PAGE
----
[Interview] Hotel Garuda Talks Relationship With Manilla Killa, Creative Process, New Tour

We got a chance to interview Hotel Garuda and learned how he tackles collaboration, creative blocks, his 2019 tour, more details about his wildly fun song, "One Reason", and experience working with long-time friend, Manila Killa.
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Kiah Victoria, Hotel Garuda, and Imad Royal

Kiah Victoria, Hotel Garuda, and Imad Royal

CK: How has it felt having Hotel Garuda be a solo act now? I understand you did a lot of the production while Manila Killa/Chris was finishing school, but reflecting now, do you prefer working solo or collaborating with fellow artists?

HG: It’s very different ! And while I did perform much of the touring while Manila Killa was finishing school, the early music of Hotel Garuda was very much carried by Chris’s production prowess. Chris and I have the kind of relationship where we both feel comfortable learning from each other as well as teaching each other -- so my creative process in music has always been collaborative at heart. There are elements of the process that I prefer carrying out by myself, and now that HG is a solo act I have been working on entire songs by myself. However, I will always love collaborating with other artists because they tend to introduce the unexpected, and that’s what I live for. 

CK: "One Reason" is such a catchy, fun, and emotional song. Did you have any special motivation behind making the track? 

HG: It feels like the energy from the session with Imad and Kiah carried over into the music well, and I’m glad people can pick up on it like that. At its core the song is deeply emotional, but the sounds we use and the style of production remove it from sounding sad, instead making it sound hopeful. I have tremendous respect for Imad and Kiah’s songwriting abilities and I’m glad the rest of the track allows them to shine brightly.

CK: What does your workflow look like and how do you deal with distractions or creative blocks in your work?

HG: I tend to work slowly when i work by myself, and creative blocks can be daunting and depressing. I have to try hard to remind myself that it’s okay to not make an amazing, incredible track every day, but most of all I just try to make whatever comes out of my brain first, and then to go back and make sense of it later. I’ve used Ableton since the beginning, and while I feel like I’ve reached a point in my abilities where I can confidently produce whole songs. I am still learning new things on a daily basis. Out of the 100 random ideas I would make over two months, maybe one or two would turn into full songs, which is a hard pill to swallow at first. Over time, though, I came to realize that the first step is trying to make something at all, and if you can put yourself in a headspace to start ideas, finishing them becomes less daunting. Moving on to finishing ideas is the hard part, but realizing the importance of following through on my ideas really helped me push on with it.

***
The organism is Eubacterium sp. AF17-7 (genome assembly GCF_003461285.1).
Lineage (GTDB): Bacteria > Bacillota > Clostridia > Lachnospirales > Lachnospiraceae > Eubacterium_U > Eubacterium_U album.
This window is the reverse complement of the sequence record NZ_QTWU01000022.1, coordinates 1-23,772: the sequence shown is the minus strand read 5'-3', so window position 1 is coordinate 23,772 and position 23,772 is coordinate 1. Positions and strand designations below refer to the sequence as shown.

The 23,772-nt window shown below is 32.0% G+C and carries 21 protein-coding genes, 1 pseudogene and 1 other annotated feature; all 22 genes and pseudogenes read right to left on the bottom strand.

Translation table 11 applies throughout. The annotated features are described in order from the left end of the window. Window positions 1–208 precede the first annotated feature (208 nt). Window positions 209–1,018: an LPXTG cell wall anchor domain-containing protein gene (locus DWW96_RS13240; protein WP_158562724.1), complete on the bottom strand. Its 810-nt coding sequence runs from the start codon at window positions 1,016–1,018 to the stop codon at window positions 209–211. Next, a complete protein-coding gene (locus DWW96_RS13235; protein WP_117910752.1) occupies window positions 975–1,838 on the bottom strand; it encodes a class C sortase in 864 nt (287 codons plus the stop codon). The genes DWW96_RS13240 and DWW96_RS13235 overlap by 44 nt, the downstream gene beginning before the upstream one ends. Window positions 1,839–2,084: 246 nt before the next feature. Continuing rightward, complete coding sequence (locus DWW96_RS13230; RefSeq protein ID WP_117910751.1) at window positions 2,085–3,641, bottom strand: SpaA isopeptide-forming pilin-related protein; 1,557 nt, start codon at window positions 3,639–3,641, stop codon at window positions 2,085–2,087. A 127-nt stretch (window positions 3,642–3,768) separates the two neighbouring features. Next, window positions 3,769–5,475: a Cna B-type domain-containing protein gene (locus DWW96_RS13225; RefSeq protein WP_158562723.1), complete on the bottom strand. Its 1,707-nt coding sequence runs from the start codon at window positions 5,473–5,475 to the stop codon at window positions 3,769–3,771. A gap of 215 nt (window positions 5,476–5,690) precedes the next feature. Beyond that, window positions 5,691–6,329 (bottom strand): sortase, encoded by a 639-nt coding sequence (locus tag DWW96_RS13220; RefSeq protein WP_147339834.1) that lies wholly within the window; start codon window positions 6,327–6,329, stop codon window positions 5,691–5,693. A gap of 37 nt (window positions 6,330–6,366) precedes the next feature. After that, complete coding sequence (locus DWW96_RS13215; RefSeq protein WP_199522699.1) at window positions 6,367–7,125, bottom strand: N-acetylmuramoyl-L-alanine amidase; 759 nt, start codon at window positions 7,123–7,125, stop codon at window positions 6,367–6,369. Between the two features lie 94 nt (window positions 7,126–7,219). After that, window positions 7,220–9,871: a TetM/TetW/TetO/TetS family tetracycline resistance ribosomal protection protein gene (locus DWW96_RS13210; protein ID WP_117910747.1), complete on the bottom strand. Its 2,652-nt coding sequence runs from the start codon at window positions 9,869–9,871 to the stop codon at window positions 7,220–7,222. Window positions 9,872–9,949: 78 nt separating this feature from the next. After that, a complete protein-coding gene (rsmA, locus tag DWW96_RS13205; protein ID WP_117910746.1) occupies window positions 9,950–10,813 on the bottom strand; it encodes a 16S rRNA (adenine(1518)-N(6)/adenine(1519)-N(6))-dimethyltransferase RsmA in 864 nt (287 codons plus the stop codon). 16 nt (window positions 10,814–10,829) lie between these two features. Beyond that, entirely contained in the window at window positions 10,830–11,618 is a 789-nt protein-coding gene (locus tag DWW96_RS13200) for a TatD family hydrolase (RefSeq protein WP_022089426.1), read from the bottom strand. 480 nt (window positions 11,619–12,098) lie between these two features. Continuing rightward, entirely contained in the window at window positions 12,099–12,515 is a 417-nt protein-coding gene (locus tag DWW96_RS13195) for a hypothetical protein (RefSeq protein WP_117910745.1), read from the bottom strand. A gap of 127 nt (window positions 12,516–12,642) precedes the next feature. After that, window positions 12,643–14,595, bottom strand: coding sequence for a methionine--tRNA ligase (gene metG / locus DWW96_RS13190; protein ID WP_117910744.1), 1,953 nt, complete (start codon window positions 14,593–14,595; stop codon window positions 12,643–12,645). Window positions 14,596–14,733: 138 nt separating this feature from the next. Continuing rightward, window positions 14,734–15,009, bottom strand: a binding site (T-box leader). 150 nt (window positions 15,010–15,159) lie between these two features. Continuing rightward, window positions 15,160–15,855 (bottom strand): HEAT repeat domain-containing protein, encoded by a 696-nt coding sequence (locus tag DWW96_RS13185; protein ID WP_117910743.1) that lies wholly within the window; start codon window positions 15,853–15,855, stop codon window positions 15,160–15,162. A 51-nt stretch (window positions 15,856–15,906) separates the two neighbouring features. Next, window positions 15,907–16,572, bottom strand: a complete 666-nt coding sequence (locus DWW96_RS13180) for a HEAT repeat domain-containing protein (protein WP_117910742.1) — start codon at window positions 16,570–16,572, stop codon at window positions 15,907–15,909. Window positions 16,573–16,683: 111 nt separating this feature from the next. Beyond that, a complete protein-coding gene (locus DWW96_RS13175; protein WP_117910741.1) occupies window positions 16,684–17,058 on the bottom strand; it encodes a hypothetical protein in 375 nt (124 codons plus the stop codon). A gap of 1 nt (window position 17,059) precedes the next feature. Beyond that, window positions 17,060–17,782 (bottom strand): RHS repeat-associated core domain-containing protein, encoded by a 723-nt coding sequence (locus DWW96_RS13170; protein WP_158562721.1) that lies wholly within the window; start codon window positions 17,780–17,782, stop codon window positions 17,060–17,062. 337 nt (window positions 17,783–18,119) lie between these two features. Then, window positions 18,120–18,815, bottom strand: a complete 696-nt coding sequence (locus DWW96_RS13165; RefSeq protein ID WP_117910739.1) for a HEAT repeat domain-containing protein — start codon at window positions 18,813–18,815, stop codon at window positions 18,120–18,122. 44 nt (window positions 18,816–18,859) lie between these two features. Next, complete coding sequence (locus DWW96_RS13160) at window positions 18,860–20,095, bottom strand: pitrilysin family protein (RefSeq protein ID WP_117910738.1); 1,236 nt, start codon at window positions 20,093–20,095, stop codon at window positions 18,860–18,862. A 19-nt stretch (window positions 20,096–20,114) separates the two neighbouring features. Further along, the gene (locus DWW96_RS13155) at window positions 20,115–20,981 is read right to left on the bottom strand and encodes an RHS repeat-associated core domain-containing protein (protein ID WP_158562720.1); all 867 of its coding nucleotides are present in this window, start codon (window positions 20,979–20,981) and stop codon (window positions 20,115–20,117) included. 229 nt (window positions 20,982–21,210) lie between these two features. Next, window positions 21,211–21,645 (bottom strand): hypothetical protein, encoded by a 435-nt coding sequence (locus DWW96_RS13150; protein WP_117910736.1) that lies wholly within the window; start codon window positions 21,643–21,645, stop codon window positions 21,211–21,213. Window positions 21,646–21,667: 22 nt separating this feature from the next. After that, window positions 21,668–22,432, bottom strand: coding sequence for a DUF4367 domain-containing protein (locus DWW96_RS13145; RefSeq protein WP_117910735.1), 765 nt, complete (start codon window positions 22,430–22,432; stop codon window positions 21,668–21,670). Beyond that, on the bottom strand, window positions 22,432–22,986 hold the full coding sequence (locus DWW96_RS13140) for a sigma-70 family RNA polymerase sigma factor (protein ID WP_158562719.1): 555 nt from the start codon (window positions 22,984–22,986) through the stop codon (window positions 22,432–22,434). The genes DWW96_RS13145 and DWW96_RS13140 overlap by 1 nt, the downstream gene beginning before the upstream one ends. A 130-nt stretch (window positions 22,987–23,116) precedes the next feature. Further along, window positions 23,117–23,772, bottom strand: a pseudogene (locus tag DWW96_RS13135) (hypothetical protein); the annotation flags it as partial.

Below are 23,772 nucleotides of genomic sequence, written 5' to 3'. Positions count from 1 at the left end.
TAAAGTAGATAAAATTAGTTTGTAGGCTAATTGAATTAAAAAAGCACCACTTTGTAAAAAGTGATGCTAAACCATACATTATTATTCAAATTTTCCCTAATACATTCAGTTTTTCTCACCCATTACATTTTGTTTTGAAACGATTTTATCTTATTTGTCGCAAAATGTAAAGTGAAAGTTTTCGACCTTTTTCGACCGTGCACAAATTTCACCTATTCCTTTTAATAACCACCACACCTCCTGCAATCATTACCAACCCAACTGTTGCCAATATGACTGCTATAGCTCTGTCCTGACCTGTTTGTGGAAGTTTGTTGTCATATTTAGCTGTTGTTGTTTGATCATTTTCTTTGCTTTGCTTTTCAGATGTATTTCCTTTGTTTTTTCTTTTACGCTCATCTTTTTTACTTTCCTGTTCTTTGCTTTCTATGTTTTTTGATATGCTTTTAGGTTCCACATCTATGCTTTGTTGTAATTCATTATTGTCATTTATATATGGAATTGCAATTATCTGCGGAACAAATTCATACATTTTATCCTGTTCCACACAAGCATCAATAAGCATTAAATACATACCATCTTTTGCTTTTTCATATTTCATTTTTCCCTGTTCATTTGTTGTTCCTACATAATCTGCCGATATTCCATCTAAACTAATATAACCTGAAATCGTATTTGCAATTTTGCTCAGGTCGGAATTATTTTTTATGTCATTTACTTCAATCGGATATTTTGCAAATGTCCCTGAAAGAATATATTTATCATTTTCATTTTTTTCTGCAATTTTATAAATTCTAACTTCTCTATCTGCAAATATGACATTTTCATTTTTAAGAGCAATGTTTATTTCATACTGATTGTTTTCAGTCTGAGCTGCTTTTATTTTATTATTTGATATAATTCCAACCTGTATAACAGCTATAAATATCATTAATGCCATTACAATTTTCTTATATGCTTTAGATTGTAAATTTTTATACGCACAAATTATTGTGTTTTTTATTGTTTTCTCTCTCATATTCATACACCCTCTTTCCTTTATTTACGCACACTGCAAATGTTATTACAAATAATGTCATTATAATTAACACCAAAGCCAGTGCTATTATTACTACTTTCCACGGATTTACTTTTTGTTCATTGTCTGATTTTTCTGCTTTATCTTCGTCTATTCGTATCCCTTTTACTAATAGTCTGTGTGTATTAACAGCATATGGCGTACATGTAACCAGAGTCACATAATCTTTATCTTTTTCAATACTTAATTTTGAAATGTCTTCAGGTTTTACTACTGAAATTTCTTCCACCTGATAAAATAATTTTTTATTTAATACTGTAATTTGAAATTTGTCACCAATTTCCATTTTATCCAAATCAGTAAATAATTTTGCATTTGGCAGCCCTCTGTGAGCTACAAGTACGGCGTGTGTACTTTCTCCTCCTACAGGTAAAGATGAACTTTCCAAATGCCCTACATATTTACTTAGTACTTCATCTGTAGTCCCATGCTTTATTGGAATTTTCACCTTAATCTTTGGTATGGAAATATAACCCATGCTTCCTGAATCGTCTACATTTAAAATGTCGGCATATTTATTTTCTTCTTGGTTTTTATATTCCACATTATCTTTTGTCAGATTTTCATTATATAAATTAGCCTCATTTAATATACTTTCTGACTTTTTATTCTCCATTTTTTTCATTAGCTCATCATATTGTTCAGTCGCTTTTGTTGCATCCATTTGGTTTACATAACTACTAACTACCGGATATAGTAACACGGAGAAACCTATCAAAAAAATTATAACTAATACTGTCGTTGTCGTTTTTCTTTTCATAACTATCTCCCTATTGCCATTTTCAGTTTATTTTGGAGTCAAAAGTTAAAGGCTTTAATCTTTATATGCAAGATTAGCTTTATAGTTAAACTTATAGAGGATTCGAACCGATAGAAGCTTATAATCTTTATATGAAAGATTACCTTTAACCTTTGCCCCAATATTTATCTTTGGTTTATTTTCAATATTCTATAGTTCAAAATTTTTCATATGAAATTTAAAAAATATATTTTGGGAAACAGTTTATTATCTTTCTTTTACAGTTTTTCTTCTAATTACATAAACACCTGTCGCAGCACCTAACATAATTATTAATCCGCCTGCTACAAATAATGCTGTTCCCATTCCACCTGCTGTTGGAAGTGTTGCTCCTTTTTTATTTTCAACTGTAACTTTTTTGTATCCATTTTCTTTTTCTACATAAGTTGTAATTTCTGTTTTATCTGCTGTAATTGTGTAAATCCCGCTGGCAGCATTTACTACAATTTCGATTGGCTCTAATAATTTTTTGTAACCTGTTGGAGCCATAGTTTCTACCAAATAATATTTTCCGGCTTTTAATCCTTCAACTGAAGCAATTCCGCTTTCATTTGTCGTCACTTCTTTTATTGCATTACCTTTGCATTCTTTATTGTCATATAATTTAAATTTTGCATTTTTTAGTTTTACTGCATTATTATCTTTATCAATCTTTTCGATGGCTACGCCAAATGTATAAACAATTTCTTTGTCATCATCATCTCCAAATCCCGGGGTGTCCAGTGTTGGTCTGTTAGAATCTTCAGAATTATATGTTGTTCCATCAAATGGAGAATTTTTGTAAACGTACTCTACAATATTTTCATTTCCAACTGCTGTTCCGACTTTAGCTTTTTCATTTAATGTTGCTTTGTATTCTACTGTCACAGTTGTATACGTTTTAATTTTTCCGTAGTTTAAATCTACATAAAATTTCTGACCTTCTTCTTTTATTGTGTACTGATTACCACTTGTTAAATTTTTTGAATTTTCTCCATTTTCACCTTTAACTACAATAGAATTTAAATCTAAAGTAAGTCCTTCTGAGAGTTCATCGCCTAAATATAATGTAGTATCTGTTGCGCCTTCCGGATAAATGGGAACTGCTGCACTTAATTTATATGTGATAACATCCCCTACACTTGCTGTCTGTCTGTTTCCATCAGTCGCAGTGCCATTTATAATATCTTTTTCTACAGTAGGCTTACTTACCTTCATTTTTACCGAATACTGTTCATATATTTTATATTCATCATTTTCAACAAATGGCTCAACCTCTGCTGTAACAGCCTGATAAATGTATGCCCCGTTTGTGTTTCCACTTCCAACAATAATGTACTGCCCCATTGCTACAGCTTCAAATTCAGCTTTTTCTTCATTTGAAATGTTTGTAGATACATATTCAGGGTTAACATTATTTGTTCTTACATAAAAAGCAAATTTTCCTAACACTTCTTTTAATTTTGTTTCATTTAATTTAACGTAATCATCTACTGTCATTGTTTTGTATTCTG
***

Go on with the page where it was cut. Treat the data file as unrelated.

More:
CK: What can fans and new listeners expect from you next year and on your tour? Is there a specific aspect you're most pumped about?

HG: I'll be playing out some of my new material as well as showcasing an array of house, disco and club music that i really enjoy and think my fans would enjoy too. I’m really excited that i get to play 2 hour sets, not because it’s a technical feat or anything like that, just that it gives me more time than usual to make the whole experience worthwhile.

CK: Can you tell us what it was like working with Manila Killa, as someone who is also a close friend, I can imagine disagreements or different perspectives coming up during the process.

HG: I’m of the opinion that creative disagreements and different perspectives make for more interesting art. Throughout our time together, Chris and I prided ourselves on being able to put the music first and to do what was best for the song at the time. I’m happy that we remain close friends and that we can still share music and works in progress with each other without fear of reproach. Obviously, no two people share the exact same taste in music so there have been times when we found ourselves at odds with whatever was going on in our music, but having known each other since we were both 12 years old, we were always comfortable laughing off the disagreements and pushing forward. 

There you have it. Hotel Garuda shared a great deal that I think brings helpful insight into how he works as an artist, approaches collaboration with other artists, and what we can expect from him in the new year. Grab tickets here, you won't want to miss it.

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